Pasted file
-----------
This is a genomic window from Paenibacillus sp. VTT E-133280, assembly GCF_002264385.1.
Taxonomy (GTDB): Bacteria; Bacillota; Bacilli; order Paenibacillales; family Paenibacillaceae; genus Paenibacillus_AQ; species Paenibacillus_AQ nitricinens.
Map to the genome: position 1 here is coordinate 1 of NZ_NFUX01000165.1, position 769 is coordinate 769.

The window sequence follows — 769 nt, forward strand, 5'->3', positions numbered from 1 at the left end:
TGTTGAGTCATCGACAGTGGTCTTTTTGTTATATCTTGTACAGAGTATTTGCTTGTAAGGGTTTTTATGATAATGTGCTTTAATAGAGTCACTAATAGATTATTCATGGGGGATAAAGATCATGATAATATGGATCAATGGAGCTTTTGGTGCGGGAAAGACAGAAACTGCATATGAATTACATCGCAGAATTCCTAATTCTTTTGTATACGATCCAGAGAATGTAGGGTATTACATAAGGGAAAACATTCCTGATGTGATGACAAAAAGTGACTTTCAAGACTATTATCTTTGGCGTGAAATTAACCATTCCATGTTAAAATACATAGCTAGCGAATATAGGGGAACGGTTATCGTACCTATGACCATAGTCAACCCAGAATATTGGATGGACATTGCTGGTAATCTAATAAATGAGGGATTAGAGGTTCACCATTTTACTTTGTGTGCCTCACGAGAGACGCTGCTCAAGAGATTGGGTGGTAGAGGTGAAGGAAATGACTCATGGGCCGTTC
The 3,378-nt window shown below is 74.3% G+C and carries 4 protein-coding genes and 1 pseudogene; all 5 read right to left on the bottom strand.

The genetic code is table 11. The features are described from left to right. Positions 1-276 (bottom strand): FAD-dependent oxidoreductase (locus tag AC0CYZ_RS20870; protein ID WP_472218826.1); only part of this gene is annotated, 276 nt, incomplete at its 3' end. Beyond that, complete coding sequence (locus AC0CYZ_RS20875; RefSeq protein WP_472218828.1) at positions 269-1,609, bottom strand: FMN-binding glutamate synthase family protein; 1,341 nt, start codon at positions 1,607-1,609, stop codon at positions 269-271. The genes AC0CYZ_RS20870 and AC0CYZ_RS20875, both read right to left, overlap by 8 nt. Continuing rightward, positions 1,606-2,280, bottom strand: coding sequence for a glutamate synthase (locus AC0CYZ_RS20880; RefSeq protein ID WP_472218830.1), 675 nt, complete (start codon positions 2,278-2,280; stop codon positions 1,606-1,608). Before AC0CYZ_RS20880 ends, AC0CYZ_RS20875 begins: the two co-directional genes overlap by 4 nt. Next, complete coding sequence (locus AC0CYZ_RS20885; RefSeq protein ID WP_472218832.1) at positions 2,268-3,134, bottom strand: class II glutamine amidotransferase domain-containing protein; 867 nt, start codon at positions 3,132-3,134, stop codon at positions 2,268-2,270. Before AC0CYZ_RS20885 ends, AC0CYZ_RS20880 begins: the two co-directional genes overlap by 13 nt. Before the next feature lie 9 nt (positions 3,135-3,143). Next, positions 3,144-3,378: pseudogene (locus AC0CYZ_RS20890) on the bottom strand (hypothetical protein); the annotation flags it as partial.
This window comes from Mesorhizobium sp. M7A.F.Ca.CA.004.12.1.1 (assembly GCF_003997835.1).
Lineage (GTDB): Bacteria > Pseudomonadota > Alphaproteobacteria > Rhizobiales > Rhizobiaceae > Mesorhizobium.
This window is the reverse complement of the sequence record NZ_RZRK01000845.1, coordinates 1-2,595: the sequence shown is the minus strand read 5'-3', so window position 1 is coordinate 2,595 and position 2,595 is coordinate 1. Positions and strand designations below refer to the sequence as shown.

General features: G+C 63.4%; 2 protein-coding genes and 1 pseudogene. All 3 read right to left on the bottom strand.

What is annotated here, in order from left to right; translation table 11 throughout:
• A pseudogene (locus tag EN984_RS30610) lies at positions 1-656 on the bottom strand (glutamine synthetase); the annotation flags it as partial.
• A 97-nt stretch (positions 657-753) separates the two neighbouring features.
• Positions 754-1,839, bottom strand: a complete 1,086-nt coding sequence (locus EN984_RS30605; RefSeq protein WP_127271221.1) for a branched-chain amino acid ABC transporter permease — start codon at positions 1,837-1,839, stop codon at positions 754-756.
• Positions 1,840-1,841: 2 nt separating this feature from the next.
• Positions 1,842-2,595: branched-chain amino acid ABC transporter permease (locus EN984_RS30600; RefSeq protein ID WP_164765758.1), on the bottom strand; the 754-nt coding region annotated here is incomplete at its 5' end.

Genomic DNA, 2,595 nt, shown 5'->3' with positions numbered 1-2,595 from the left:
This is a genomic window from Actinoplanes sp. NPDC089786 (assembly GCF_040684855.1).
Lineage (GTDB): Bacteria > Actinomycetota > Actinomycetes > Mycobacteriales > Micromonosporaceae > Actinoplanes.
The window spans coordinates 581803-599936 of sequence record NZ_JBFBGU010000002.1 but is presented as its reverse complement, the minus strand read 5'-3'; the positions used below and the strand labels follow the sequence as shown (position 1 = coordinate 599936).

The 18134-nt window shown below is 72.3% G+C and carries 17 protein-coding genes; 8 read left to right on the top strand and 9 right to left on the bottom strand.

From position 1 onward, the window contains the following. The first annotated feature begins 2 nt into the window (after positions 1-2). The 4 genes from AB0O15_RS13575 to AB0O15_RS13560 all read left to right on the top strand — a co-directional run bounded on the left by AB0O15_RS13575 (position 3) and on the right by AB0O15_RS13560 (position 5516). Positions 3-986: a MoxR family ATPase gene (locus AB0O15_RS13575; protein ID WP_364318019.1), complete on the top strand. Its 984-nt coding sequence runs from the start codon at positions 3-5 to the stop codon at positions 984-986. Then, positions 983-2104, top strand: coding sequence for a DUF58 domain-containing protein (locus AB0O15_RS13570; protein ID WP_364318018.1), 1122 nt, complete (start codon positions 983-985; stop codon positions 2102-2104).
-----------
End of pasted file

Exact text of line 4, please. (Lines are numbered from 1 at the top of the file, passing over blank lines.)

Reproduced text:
The window sequence follows — 769 nt, forward strand, 5'->3', positions numbered from 1 at the left end: